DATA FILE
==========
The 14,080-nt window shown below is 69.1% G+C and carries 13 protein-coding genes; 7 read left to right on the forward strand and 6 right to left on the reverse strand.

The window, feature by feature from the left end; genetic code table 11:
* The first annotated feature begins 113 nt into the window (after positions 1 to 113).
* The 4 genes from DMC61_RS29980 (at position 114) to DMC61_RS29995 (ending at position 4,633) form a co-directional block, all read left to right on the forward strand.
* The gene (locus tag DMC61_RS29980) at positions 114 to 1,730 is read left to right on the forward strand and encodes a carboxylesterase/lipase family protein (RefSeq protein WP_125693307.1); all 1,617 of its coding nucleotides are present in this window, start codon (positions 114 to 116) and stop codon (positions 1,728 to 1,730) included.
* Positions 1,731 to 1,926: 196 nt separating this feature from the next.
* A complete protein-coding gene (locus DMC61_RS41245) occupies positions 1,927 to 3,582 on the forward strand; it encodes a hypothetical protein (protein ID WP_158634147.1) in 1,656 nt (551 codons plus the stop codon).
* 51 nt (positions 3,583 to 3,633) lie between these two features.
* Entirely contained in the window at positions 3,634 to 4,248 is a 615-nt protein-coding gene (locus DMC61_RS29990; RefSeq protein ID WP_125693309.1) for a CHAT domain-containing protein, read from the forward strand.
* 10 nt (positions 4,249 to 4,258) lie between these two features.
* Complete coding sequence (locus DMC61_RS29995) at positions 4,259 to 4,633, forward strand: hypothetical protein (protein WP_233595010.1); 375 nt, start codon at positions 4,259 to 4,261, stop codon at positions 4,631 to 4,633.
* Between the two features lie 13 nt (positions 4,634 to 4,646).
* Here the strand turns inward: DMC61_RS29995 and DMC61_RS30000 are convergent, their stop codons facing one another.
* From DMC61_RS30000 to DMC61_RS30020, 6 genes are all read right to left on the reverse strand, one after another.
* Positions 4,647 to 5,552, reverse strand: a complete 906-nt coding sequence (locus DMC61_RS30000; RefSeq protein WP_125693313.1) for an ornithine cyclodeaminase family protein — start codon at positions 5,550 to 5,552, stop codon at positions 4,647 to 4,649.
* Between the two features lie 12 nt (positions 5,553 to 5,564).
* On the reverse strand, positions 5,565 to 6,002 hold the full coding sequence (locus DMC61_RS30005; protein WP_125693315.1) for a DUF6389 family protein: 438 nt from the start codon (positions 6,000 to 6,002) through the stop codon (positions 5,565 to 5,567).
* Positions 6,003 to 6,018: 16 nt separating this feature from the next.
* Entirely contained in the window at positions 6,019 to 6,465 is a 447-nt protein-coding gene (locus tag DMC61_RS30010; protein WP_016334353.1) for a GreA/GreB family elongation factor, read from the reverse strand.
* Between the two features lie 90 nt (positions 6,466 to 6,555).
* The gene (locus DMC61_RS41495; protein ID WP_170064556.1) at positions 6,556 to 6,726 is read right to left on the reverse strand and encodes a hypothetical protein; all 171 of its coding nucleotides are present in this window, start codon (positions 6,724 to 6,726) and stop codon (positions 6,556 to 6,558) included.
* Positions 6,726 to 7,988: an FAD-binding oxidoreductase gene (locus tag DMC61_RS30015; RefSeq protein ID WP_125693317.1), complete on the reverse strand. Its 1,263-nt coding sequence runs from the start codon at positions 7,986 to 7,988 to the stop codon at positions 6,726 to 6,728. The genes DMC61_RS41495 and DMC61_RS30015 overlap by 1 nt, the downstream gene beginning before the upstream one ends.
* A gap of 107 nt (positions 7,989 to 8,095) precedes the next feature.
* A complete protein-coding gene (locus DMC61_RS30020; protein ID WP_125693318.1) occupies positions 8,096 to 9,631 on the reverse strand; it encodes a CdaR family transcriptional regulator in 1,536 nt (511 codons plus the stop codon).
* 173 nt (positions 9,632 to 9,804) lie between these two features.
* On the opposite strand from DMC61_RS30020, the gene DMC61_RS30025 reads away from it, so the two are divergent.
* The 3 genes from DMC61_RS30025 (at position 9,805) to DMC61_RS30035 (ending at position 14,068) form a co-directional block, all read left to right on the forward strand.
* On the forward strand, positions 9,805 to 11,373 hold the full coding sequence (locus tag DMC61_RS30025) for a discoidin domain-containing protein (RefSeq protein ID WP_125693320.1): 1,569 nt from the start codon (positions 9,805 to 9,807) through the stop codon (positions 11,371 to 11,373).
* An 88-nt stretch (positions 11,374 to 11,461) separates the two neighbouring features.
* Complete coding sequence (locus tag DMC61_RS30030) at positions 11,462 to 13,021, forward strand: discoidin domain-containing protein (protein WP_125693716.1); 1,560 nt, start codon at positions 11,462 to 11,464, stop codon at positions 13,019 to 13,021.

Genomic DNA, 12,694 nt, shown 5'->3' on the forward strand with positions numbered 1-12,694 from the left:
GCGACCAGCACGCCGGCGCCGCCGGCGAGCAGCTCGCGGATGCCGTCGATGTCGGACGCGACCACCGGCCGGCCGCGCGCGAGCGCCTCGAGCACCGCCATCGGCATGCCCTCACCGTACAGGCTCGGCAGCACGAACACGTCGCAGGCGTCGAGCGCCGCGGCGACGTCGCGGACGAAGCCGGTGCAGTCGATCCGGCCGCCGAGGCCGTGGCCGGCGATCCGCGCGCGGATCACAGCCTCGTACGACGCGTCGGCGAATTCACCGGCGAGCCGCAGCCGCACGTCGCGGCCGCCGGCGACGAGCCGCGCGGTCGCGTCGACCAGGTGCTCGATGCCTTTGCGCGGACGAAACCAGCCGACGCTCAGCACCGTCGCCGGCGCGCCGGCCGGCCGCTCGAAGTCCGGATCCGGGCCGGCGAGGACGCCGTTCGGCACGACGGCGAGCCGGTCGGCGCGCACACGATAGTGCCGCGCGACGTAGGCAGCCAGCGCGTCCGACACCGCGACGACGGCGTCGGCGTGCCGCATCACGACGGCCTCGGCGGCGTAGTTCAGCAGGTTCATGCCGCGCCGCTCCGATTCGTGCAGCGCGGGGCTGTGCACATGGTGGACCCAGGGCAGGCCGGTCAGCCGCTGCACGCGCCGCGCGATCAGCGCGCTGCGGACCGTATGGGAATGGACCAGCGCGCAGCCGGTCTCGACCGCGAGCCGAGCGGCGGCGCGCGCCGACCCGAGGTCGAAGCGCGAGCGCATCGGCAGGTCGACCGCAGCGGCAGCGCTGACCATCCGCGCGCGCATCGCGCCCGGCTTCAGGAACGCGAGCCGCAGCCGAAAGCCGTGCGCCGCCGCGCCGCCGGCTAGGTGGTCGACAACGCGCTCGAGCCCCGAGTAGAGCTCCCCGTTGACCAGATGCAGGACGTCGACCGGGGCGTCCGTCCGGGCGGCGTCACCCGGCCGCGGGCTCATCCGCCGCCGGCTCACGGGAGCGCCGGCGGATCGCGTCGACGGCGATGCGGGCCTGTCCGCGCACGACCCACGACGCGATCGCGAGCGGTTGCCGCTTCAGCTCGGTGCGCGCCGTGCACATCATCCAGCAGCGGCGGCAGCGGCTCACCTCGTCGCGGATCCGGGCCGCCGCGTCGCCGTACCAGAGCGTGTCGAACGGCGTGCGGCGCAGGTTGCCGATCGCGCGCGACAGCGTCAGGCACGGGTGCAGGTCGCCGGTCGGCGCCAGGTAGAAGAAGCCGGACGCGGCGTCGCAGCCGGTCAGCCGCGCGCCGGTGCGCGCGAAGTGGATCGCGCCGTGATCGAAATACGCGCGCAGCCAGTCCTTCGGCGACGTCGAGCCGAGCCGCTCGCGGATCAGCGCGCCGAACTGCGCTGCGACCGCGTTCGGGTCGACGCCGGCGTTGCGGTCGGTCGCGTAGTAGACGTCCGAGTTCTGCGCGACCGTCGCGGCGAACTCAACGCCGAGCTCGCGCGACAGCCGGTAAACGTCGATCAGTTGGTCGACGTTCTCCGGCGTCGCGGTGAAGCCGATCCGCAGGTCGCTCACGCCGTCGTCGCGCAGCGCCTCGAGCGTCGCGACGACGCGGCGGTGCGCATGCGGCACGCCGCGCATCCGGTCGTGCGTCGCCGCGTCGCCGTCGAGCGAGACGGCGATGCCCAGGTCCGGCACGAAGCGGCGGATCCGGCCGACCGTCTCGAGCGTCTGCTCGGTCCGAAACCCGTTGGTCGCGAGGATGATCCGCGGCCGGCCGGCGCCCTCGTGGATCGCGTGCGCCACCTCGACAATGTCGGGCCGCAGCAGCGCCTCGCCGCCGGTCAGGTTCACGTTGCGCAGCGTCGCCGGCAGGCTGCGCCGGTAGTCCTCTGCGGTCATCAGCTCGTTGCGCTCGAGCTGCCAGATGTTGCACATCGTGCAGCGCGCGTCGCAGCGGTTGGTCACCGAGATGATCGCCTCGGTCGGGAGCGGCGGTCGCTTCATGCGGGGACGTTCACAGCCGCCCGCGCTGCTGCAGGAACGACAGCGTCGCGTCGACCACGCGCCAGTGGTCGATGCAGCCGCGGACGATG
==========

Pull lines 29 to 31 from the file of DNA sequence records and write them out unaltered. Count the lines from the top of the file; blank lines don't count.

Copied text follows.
* An 88-nt stretch (positions 11,374 to 11,461) separates the two neighbouring features.
* Complete coding sequence (locus tag DMC61_RS30030) at positions 11,462 to 13,021, forward strand: discoidin domain-containing protein (protein WP_125693716.1); 1,560 nt, start codon at positions 11,462 to 11,464, stop codon at positions 13,019 to 13,021.

Genomic DNA, 12,694 nt, shown 5'->3' on the forward strand with positions numbered 1-12,694 from the left: